A woman with learning difficulties who was pulled from her burning flat by firefighters did not have an appropriate care plan in place, an inquest into her death heard on Thursday (13th May).
58-year-old Suzette Osborne died in a burns unit in Swansea on the 6th June 2020 – several days after an incident that saw her suffer burns to 40% of the surface area of her body.
Coroner Caroline Sumeray heard that 4 appliances and an Aerial Ladder Platform attended the incident at the second floor flat in Pyle Street, Newport just after 10:00 on the 2nd June after 999 calls were received reporting smoke billowing from the window of the property. Firefighters arrived within minutes, with crews wearing breathing apparatus pulling Ms Osborne from the flames before administering oxygen and drizzling water on her burns.
The inquest heard that Ms Osborne suffered from learning difficulties alongside auditory hallucinations as part of her Borderline Personality Disorder. In the weeks leading up to the incident which caused her death, Ms Osborne had presented at St Mary’s Hospital several times in regards to her mental health. She also had a history of using burning as a self-harm method.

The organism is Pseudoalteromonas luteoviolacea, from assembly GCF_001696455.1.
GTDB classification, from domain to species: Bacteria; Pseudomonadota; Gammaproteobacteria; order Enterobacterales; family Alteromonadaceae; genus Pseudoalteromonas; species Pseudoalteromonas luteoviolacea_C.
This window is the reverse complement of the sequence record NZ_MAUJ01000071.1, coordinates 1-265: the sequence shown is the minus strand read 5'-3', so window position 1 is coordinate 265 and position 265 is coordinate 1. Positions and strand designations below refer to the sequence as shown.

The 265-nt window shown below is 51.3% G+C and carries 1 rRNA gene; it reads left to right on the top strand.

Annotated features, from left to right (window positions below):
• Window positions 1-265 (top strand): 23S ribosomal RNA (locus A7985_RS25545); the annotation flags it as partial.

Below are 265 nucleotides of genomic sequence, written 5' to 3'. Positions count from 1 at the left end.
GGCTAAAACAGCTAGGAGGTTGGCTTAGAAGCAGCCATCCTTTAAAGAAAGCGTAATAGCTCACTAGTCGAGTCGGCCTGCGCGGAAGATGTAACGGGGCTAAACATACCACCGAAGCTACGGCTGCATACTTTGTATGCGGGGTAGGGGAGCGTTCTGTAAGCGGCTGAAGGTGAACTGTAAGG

Questions were raised in the hearing after a Serious Incident (SI) report read to the inquest mentioned that a meeting had taken place regarding Ms Osborne’s care – and that a 24-hour care package had been recommended – but no action had been taken to put this in place.
On the day of the incident, after initially being treated at the scene by paramedics and firefighters, Ms Osborne was taken directly to St Mary’s Hospital helipad and then flown to Southampton General Hospital. She was later taken to the Morriston Hospital Regional Burns Unit in Swansea. Despite treatment, Suzette’s body was overwhelmed by her injuries and she passed away several days later following multiple organ failure.
A Fire Investigator’s report into the incident revealed that the most probable cause of the fire was smoking materials – with the most likely ignition point being at the head end of the bed.
HM Coroner, Caroline Sumeray, said it was ‘disappointing’ that action had not been taken to instate the recommendations for a 24-hour care plan and told the court that despite Ms Osborne’s history of poor mental health and previous attempts at overdosing, she could not be sure that the starting of the fire had been deliberate.
Suzette Osborne’s death was recorded as Death by Misadventure, with multiple organ failure alongside burns and smoke inhalation injuries listed as her cause of death.